Birthday parties are some of the highlighted memories we have of our childhood. A gathering of our closest friends – and getting to be the center of attention – was a monumental, carefree day that left us feeling like little kings and queens.
When I began planning (and paying for) my own children’s parties, I don’t know how people managed to pull these off without breaking the bank. You can easily get sucked into spending hundreds for a few hours of fun. Our little ones are more than worth every penny, but there’s a frugal way to manage a lovely time without emptying our wallets.
As parents, we to want to go all-out for our kids, but it sometimes comes with a wave of guilt when the clean-up afterward leads to overflowing trash bags of those trinkets and little details you were so careful to include to make the day perfect. Getting every paper plate, napkin, tablecloth, banner, invitation, and favor plastered with a favorite character seemed like such a good idea, but watching it get tossed into a dumpster can leave you wondering, “was it really necessary?”
When planning the event, especially with a tight budget, it’s important to work it out on paper ahead of time. This will help avoid impulse purchases, as well as being able to allocate funds toward necessities.
THE GUESTS – When your kids are young, you can often get away with simply inviting family and a few of your close friends (with children close in age.) This helps cut down on the overall expense of providing for crowd. As they age, however, the group can sometimes grow. Asking for a handful or two of their closest friends will offer the same advantage.
FOOD AND TIME – Say you’re not able to get pizza for a dozen people? Plan the event between meals! I like to use a few hours in the mid to late afternoon (1:00 pm – 4:00 pm), and guests will likely have already had lunch before arriving, and snacks will tide them over until dinnertime. Rather than the expense of serving heavier foods, you’re able to buy some chips and dip, pretzels, cake or cupcakes, ice cream and beverages. This can save you an average of $30-$40 or more!
If you’re able, or know someone with some talent, you can also ask to make and decorate the cake. Box mixes are around $1 each, and icing is closer to $2. Add in some food coloring for $2-$3, and you’ve gotten your feature dessert ready for under $15. (This doesn’t include an agreed-upon price for their efforts, if you’ve made one.) A bakery cake can cost upwards of $25 nowadays, so you’ve got instant savings.
LOCATION – If you home isn’t big enough to accommodate many extra visitors, finding a venue is necessary. Look in to renting a pavilion or reserving tables at local parks during the warmer months. If you’re a member of a local club or YMCA, you can often receive discounts to use their facilities. I’ve also use a room at a local community center. My youngest was recently invited to a birthday party for a classmate at the local bowling alley. We had a great time, and the guest of honor’s mom told me that she saved an incredible amount of money by reserving only two lanes for the children to play on during public time, rather than the whole alley for a private party. It isn’t something I’d ever considered, but will in the future.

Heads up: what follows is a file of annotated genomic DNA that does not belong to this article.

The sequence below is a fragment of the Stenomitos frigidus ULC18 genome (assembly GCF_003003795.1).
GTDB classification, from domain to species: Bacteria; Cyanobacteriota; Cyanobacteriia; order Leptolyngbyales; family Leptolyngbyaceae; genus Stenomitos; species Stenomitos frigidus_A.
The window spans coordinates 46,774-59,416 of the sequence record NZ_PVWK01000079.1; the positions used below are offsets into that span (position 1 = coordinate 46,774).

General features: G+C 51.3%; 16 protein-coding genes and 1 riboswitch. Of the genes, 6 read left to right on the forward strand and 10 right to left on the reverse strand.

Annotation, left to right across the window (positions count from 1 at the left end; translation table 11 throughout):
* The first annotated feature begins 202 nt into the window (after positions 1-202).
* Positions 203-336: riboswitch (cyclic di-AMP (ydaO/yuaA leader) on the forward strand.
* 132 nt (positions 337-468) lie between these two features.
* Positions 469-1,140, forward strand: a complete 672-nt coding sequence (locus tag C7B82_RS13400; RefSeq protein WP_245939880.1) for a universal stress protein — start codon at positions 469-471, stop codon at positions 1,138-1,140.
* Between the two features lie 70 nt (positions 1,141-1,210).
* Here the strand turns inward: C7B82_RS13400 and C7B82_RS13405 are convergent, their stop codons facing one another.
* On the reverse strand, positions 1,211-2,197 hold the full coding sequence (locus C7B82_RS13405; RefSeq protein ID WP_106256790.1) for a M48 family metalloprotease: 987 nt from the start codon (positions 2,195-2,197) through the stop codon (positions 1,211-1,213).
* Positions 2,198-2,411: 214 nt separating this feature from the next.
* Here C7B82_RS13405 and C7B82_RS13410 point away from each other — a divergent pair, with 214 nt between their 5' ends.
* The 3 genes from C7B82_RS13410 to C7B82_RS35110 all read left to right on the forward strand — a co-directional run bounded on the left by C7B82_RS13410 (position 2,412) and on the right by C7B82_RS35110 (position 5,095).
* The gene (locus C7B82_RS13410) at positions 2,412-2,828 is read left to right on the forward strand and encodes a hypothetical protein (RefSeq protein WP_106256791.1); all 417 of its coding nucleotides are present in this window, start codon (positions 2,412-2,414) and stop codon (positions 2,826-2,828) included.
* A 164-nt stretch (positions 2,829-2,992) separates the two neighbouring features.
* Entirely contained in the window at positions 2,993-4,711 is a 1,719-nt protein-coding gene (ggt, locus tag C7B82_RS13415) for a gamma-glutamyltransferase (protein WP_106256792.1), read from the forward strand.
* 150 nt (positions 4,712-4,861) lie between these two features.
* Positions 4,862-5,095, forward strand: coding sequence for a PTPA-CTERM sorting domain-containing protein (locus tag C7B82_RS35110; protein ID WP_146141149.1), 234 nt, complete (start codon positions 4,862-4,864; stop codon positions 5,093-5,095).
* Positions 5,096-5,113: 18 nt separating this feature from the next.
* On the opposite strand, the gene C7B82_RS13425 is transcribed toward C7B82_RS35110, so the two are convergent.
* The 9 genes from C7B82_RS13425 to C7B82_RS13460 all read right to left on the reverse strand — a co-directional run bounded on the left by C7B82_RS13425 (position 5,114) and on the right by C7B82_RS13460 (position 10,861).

DECORATIONS – My younger children have their favorite characters and usually choose to theme their birthday celebrations with them. These are adorable, but can get expensive! A pack each of eight full-size plates, eight dessert plates, eight napkins, and one eight foot table cloth that features a specific character averages $8. That’s $1 per person. I’ve opted to stretch my decoration budget by only getting one or two of these items, and buying the rest in plain coordinating colors. A single, solid color table cloth is about $1, and packs of 12 plates or 24 napkins are the same price. Instant savings on just the basic table items, which allows funds for disposable cups and silverware, giving you more supplies for your money. One licensed piece with complimenting accents looks just as classy, and provides a buffer to the budget.
Balloons have always been considered a party staple, but can be pricey. Check with local flower shops, grocery stores, or any party store to find out if they’ll inflate ones you’ve bought from another retailer. I buy mine in packs of 12 for about $1, ribbon for around $2, and pay about $1 each to have them filled. If it’s within your budget, some stores will sell small, pre-filled helium tanks for $25-$30 as well.
INVITATIONS – This one gets tricky, and is usually where I splurge a little. If you’d like to let your guests know there is a theme to the celebration, then paying a little more for a pack of pre-printed cards is the easiest route. A pack of eight averages $3 each. There is always the option to create your own, of course, and adorn with character stickers. Another option to consider is social media. Three of the last five party invitations we’ve received for my kids have come by way of created Facebook events, which are completely free and very convenient (but not as much fun for kids as carrying home a card, beaming from ear to ear with excitement).
At the end of the day, when festivities have ended and you’ve taken a moment to reflect, I hope these tips will have helped ease a little stress and allowed everyone to enjoy the celebration.
–> Thank you to our newest Doc Frugal staffer, Elizabeth D., who wrote this article and provided the photos. Elizabeth is a busy working mother of three who lives in New Enterprise, Pennsylvania.